New trailer is ready! We’re booking screenings and speakers to bring Food Patriots to communities, theaters, colleges, high schools and faith organizations. Want to get in on the action? Let us know if you’d like to get on the schedule. Thanks for sharing.
Seven years ago I had big dreams of playing in the Major Leagues. My fastball topped 86mph. My curve broke from 12:00 to 6:00. And at 15, I was already entering my second season on varsity. Local scouts were drooling. They called almost every night, and even invited me to professional tryouts.
Then I ate a chicken caesar salad that changed my life.
It was two weeks before my first sophomore start and I was rearing to go. I’d added 3 inches and 20 pounds to my frame in the off season and an extra 5mph to the fastball. I owed it to hard work and a healthy diet. Baseball meant the world to me, so I did everything I could to gain an edge. That’s why I went with a chicken caesar salad instead of pizza one day when my teammates and I went to lunch after practice. It was the healthy choice, right?
Three days later I was doubled over in the back of our car on the way to the emergency room. I had to wear a diaper. The chicken was contaminated with Campylobacter, a food-borne illness. It ate right through the lining of my intestines. Our bathroom was covered in blood.
The doctors had no trouble diagnosing me. Campylobacter is not uncommon. It’s supposed to be treatable with any wide spectrum antibiotic, two to four days tops.
Mine lasted a month. It was a “superbug,” like the ones you’ve heard about on the news.
Nothing would cure me. We tried antibiotic after antibiotic. Nada. I just kept withering away.
By the time it was all said and done I’d dropped 30 pounds. I couldn’t even trot out to the pitcher’s mound without wheezing. My season ended, and so did the calls from scouts.
I never pitched again.
It took me several months to gain my strength back. And when I did I decided to focus on football, a sport that let me feel invincible again. Fortunately, I made a full recovery and went on to play football at the University of Wisconsin-Madison. But a lot of people aren’t as lucky.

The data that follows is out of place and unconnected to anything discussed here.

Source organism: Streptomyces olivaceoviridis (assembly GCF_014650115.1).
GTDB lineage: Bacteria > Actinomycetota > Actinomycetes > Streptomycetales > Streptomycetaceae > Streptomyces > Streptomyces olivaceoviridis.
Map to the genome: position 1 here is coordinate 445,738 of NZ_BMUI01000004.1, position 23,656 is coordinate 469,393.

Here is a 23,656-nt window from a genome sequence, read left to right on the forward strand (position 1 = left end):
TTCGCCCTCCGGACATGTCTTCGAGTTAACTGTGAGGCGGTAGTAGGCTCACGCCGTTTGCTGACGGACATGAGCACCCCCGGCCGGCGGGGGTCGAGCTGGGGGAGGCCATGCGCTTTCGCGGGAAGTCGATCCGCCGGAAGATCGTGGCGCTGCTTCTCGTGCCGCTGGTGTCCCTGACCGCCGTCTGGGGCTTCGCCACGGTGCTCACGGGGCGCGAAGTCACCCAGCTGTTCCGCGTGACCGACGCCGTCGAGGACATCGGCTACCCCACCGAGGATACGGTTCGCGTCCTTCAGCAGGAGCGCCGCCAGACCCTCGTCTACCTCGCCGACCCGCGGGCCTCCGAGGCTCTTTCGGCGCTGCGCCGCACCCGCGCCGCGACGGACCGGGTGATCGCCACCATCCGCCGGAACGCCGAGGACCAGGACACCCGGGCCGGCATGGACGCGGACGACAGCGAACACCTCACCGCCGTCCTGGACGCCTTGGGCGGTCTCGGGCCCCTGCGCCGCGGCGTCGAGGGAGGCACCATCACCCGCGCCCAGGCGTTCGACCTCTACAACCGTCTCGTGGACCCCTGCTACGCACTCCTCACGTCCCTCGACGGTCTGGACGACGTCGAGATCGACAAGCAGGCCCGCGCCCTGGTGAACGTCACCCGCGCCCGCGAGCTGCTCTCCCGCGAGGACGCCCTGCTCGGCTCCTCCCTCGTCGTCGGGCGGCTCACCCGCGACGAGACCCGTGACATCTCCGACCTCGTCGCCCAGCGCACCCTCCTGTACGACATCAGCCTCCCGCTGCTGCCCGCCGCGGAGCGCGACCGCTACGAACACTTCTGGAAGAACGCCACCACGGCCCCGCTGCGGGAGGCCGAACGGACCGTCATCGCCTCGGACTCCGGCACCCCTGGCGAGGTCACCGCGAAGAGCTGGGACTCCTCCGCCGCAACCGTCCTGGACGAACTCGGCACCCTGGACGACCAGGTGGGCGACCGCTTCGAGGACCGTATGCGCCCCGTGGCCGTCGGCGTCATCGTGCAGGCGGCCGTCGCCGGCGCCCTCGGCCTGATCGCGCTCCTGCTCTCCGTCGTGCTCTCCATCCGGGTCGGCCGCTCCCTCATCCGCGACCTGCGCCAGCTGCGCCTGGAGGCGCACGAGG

Antibiotic-resistant bacteria kill more Americans every year than AIDS. I met the families of some of those victims last year when I went to Washington, D.C. with the Pew Foundation to lobby for the Preservation of Antibiotics for Medical Treatment Act (PAMTA, H.R. 965, S. 1211). Their stories inspired me to share mine in a new documentary film called Food Patriots.
Food Patriots is about ordinary people who are taking revolutionary steps to change the food system. The goal of the project is to get consumers to change the way they eat, buy and educate the next generation about food by 10%. That’s 10% more fresh, local and organic foods — 10% from wherever you are on the continuum.
Superbugs are the byproduct of unsustainable meat production, in particular, the overuse of antibiotics in Contained Animal Feeding Operations (CAFOs). Factory farms suck up 70% of America’s antibiotics. And worse, they use most of ‘em on healthy animals!
We have the power to change that. If consumers demand antibiotic-free meat then producers will absolutely give it to them. It’s basic supply and demand. As consumers learn to demand better food they’ll pressure supply and policy changes to our food system.